Trehazolin, a new trehalase inhibitor isolated from the culture broth of Micromonospora, was reported to be a highly specific inhibitor for porcine and silk worm trehalases with IC50 values of 5.5 x 10(-9) and 3.7 x 10(-9) M, respectively (O. Ando, H. Satake, K. Itoi, A. Sato, M. Nakajima, S. Takashi, H. Haruyama, Y. Ohkuma, T. Kinoshita, and R. Enokita (1991) J. Antibiot. 44, 1165-1168). We also found that trehazolin is a very powerful and quite specific inhibitor against purified pig kidney trehalase, giving an IC50 value of 1.9 x 10(-8) M. Lineweaver-Burk plots showed that this compound was a competitive inhibitor of the trehalase. However, even at concentrations of 200 micrograms/ml, trehazolin did not inhibit the rat intestinal maltase or sucrase, yeast alpha-glucosidase or almond beta-glucosidase. Validoxylamine A and validamycin A, two other trehalase inhibitors, showed potent competitive inhibition against purified pig kidney trehalase, with IC50 values of 2.4 x 10(-9) and 2.5 x 10(-4) M, respectively. On the other hand, validoxylamine A was almost inactive against rat intestinal sucrase and maltase, with some inhibition being observed at millimolar concentration. A number of other glucosidase inhibitors, such as MDL 25637, castanospermine, and deoxynojirimycin were also tested against the purified trehalase and showed reasonable inhibitory activity.

  16. Epitope recognition in the human-pig comparison model on fixed and embedded material.

    PubMed

    Scalia, Carla Rossana; Gendusa, Rossella; Basciu, Maria; Riva, Lorella; Tusa, Lorenza; Musarò, Antonella; Veronese, Silvio; Formenti, Angelo; D'Angelo, Donatella; Ronzio, Angela Gabriella; Cattoretti, Giorgio; Bolognesi, Maddalena Maria

    2015-10-01

    The conditions and the specificity by which an antibody binds to its target protein in routinely fixed and embedded tissues are unknown. Direct methods, such as staining in a knock-out animal or in vitro peptide scanning of the epitope, are costly and impractical. We aimed to elucidate antibody specificity and binding conditions using tissue staining and public genomic and immunological databases by comparing human and pig-the farmed mammal evolutionarily closest to humans besides apes. We used a database of 146 anti-human antibodies and found that antibodies tolerate partially conserved amino acid substitutions but not changes in target accessibility, as defined by epitope prediction algorithms. Some epitopes are sensitive to fixation and embedding in a species-specific fashion. We also find that half of the antibodies stain porcine tissue epitopes that have 60% to 100% similarity to human tissue at the amino acid sequence level. The reason why the remaining antibodies fail to stain the tissues remains elusive. Because of its similarity with the human, pig tissue offers a convenient tissue for quality control in immunohistochemistry, within and across laboratories, and an interesting model to investigate antibody specificity.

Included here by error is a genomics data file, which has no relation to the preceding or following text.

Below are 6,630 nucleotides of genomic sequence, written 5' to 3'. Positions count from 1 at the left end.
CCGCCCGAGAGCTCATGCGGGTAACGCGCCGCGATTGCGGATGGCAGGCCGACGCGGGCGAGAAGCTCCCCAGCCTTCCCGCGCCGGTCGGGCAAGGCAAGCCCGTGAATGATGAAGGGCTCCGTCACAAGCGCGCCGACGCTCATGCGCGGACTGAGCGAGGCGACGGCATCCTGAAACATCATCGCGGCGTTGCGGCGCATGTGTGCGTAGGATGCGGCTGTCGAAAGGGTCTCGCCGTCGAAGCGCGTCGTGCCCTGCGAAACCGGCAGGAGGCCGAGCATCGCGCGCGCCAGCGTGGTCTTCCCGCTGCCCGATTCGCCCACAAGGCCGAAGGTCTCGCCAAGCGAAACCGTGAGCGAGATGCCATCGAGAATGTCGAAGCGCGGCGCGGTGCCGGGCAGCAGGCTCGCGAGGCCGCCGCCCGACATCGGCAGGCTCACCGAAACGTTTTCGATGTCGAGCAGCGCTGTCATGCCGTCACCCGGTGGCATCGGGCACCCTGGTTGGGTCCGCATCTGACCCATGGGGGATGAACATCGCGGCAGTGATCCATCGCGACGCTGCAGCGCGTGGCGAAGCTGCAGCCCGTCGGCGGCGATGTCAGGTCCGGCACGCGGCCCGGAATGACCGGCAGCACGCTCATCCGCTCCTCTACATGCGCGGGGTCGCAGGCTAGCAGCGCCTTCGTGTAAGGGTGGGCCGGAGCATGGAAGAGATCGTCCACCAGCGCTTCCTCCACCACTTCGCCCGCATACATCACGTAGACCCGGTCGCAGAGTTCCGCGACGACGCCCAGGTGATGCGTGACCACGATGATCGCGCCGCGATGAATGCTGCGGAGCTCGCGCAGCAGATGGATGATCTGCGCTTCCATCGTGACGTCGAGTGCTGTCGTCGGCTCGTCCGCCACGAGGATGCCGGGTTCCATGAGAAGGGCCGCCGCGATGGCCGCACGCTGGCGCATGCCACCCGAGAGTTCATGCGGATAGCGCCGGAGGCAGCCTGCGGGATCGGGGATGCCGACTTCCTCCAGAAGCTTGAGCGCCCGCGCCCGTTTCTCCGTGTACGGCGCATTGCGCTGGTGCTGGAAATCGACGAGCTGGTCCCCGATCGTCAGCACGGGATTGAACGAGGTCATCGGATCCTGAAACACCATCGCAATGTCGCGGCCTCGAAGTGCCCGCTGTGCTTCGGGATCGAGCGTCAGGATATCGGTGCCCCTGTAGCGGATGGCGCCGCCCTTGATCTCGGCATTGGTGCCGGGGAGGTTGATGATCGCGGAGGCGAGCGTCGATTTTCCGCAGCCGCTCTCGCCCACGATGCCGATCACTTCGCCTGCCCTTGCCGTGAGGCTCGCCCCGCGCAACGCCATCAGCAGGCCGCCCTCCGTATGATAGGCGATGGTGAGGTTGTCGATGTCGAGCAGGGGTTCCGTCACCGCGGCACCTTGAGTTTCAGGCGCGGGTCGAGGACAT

17. Knockout of Endothelial Cell-Derived Endothelin-1 Attenuates Skin Fibrosis but Accelerates Cutaneous Wound Healing

    PubMed Central

    Makino, Katsunari; Jinnin, Masatoshi; Aoi, Jun; Kajihara, Ikko; Makino, Takamitsu; Fukushima, Satoshi; Sakai, Keisuke; Nakayama, Kazuhiko; Emoto, Noriaki; Yanagisawa, Masashi; Ihn, Hironobu

    2014-01-01

    Endothelin (ET)-1 is known for the most potent vasoconstrictive peptide that is released mainly from endothelial cells. Several studies have reported ET-1 signaling is involved in the process of wound healing or fibrosis as well as vasodilation. However, little is known about the role of ET-1 in these processes. To clarify its mechanism, we compared skin fibrogenesis and wound repair between vascular endothelial cell-specific ET-1 knockout mice and their wild-type littermates. Bleomycin-injected fibrotic skin of the knockout mice showed significantly decreased skin thickness and collagen content compared to that of wild-type mice, indicating that bleomycin-induced skin fibrosis is attenuated in the knockout mice. The mRNA levels of transforming growth factor (TGF)-β were decreased in the bleomycin-treated skin of ET-1 knockout mice. On the other hand, skin wound healing was accelerated in ET-1 knockout mice, which was indicated by earlier granulation tissue reduction and re-epithelialization in these mice. The mRNA levels of TGF-β, tumor necrosis factor (TNF)-α and connective tissue growth factor (CTGF) were reduced in the wound of ET-1 knockout mice. In endothelial ET-1 knockout mouse, the expression of TNF-α, CTGF and TGF-β was down-regulated. Bosentan, an antagonist of dual ET receptors, is known to attenuate skin fibrosis and accelerate wound healing in systemic sclerosis, and such contradictory effect may be mediated by above molecules. The endothelial cell-derived ET-1 is the potent therapeutic target in fibrosis or wound healing, and investigations of the overall regulatory mechanisms of these pathological conditions by ET-1 may lead to a new therapeutic approach. PMID:24853267

  18. Neuron-specific (pro)renin receptor knockout prevents the development of salt-sensitive hypertension.

    PubMed

    Li, Wencheng; Peng, Hua; Mehaffey, Eamonn P; Kimball, Christie D; Grobe, Justin L; van Gool, Jeanette M G; Sullivan, Michelle N; Earley, Scott; Danser, A H Jan; Ichihara, Atsuhiro; Feng, Yumei

    2014-02-01